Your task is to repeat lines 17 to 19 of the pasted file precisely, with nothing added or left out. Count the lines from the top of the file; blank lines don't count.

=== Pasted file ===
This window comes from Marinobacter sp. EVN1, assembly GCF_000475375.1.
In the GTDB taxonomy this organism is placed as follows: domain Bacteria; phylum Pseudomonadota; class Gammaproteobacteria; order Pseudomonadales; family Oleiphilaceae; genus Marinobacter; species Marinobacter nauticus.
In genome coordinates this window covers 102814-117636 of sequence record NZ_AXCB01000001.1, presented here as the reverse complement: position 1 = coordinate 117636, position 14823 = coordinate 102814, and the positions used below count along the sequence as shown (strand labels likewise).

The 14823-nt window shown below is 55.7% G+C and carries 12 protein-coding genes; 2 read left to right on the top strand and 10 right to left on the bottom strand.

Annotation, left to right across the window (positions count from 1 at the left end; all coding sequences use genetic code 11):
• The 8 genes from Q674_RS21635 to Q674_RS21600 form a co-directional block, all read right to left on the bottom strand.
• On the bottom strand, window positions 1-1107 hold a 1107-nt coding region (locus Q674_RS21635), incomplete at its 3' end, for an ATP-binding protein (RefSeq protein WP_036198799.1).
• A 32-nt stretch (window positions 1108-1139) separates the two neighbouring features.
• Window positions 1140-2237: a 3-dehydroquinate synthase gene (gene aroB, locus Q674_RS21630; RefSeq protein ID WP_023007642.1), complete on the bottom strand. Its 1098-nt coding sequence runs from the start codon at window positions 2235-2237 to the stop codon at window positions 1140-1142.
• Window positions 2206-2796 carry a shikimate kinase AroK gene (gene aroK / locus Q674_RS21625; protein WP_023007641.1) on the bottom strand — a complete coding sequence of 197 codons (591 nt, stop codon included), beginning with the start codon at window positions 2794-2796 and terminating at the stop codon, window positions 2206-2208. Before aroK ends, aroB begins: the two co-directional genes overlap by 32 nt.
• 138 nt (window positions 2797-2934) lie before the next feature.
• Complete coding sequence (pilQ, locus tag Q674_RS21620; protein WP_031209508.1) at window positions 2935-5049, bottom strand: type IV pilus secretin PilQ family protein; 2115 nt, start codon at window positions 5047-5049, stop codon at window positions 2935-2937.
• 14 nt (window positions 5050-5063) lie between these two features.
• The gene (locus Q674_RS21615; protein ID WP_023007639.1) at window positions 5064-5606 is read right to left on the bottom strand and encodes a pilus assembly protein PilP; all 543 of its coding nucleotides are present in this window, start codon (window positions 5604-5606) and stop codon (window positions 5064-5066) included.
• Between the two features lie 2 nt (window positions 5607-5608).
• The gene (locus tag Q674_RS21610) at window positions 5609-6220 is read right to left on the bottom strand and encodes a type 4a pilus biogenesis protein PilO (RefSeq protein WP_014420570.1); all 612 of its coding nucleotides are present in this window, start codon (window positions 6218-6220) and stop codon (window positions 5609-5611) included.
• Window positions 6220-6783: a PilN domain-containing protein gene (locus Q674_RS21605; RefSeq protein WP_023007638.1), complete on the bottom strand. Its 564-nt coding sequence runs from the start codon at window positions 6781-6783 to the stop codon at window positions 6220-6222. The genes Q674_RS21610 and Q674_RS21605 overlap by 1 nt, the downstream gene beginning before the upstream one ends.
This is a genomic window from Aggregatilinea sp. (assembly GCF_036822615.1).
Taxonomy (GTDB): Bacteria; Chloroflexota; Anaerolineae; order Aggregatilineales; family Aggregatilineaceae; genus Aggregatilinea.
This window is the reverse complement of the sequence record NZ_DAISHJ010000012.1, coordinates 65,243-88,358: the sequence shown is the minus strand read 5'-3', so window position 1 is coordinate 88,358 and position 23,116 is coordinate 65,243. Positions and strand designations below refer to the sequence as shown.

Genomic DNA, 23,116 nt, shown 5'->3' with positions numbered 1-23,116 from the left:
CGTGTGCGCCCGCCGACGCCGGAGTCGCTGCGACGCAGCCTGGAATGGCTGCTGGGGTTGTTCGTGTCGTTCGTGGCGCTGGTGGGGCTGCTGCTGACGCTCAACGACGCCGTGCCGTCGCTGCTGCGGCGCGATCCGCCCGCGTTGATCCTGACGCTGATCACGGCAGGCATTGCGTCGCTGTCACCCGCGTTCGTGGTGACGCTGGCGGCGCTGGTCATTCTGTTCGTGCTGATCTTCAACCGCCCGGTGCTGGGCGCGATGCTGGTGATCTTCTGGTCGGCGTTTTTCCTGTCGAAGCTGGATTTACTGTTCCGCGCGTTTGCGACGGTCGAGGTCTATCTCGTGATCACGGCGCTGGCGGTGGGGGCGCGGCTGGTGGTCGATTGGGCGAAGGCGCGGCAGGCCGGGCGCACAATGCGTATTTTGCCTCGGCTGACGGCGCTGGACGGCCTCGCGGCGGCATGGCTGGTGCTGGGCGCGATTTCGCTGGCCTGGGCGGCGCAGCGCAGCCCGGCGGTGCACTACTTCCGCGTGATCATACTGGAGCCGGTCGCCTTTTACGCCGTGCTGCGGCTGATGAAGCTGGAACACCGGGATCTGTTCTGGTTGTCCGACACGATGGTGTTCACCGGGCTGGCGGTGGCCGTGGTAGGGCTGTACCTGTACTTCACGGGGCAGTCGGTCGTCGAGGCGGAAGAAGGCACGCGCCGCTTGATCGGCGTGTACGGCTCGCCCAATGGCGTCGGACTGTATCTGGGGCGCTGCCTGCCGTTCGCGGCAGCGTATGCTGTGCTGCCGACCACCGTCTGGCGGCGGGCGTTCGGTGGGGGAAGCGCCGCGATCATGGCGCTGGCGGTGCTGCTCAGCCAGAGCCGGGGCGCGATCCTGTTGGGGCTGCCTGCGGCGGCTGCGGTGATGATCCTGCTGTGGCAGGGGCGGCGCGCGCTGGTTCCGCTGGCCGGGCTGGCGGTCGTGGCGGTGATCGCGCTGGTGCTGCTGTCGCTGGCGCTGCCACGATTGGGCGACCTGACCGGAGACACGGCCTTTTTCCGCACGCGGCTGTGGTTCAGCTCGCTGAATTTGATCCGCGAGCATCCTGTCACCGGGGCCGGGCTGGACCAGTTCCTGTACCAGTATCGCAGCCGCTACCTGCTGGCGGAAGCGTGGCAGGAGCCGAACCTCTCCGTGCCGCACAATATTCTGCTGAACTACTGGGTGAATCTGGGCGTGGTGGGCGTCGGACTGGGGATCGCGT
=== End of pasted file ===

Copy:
• Window positions 6220-6783: a PilN domain-containing protein gene (locus Q674_RS21605; RefSeq protein WP_023007638.1), complete on the bottom strand. Its 564-nt coding sequence runs from the start codon at window positions 6781-6783 to the stop codon at window positions 6220-6222. The genes Q674_RS21610 and Q674_RS21605 overlap by 1 nt, the downstream gene beginning before the upstream one ends.
This is a genomic window from Aggregatilinea sp. (assembly GCF_036822615.1).
Taxonomy (GTDB): Bacteria; Chloroflexota; Anaerolineae; order Aggregatilineales; family Aggregatilineaceae; genus Aggregatilinea.